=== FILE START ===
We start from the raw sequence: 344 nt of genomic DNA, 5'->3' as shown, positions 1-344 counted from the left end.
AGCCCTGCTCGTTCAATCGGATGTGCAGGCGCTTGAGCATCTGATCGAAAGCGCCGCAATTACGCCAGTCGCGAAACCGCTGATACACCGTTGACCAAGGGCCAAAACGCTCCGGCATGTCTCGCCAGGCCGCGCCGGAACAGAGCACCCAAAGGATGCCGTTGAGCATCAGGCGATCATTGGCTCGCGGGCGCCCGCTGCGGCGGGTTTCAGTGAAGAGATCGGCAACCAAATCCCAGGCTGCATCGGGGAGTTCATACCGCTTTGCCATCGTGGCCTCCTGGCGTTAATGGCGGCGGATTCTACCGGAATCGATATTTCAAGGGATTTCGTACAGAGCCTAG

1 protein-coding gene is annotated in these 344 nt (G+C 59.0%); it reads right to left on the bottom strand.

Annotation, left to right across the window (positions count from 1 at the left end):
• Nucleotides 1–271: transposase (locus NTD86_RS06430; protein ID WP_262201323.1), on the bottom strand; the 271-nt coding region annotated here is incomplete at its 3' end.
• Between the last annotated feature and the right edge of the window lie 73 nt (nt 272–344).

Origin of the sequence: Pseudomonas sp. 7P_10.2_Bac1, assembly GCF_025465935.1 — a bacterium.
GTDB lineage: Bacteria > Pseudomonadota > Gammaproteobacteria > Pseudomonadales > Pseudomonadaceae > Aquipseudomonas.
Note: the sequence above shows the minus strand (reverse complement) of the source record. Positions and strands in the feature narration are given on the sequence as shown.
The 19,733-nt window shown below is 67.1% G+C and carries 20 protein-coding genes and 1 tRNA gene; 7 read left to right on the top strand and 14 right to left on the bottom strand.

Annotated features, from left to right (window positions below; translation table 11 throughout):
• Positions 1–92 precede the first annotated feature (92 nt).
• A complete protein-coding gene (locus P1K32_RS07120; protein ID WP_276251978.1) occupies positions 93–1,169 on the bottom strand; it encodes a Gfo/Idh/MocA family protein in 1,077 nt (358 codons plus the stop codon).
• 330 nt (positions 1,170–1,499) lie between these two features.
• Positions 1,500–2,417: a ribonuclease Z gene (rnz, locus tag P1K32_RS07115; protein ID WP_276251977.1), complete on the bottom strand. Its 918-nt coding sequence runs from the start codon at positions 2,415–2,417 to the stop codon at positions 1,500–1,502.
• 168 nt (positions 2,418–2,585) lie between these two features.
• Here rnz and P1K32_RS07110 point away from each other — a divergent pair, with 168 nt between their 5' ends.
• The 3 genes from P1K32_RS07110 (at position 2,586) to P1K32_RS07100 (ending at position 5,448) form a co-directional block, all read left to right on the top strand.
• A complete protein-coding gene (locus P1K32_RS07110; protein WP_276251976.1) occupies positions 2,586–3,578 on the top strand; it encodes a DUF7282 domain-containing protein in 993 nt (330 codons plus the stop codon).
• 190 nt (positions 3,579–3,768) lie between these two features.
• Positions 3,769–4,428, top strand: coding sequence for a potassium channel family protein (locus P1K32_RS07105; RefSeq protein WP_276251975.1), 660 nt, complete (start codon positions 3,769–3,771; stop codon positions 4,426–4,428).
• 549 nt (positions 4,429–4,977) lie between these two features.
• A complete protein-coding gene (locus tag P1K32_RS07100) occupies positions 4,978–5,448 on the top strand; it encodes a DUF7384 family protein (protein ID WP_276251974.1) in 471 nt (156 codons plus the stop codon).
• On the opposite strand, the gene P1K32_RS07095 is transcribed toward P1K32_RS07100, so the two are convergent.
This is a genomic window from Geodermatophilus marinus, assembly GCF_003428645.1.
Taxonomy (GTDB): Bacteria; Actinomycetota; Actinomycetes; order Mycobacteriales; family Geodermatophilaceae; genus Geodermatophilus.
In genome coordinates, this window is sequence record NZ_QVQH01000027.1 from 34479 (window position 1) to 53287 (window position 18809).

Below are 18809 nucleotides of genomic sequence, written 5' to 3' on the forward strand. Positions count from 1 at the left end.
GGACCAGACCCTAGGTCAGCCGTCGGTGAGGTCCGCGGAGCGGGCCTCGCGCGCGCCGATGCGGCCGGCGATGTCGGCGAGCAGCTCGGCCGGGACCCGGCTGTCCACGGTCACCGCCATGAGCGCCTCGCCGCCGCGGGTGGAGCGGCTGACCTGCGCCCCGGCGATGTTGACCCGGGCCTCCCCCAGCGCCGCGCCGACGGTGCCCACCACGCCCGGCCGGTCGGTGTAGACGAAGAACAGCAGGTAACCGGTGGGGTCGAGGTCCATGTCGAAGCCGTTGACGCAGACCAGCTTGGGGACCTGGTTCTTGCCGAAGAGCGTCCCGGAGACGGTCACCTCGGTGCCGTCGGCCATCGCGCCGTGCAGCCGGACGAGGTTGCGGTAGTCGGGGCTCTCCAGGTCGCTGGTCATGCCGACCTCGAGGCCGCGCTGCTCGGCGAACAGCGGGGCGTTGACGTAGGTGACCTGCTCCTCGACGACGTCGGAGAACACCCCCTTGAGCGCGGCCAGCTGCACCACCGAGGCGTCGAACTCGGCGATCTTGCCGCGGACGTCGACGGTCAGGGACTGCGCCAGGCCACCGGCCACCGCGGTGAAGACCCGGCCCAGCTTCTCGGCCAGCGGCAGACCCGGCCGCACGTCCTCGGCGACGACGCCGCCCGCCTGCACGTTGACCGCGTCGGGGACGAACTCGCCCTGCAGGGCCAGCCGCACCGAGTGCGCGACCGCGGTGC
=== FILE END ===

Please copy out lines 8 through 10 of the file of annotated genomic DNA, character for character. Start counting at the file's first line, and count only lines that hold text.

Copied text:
GTDB lineage: Bacteria > Pseudomonadota > Gammaproteobacteria > Pseudomonadales > Pseudomonadaceae > Aquipseudomonas.
Note: the sequence above shows the minus strand (reverse complement) of the source record. Positions and strands in the feature narration are given on the sequence as shown.
The 19,733-nt window shown below is 67.1% G+C and carries 20 protein-coding genes and 1 tRNA gene; 7 read left to right on the top strand and 14 right to left on the bottom strand.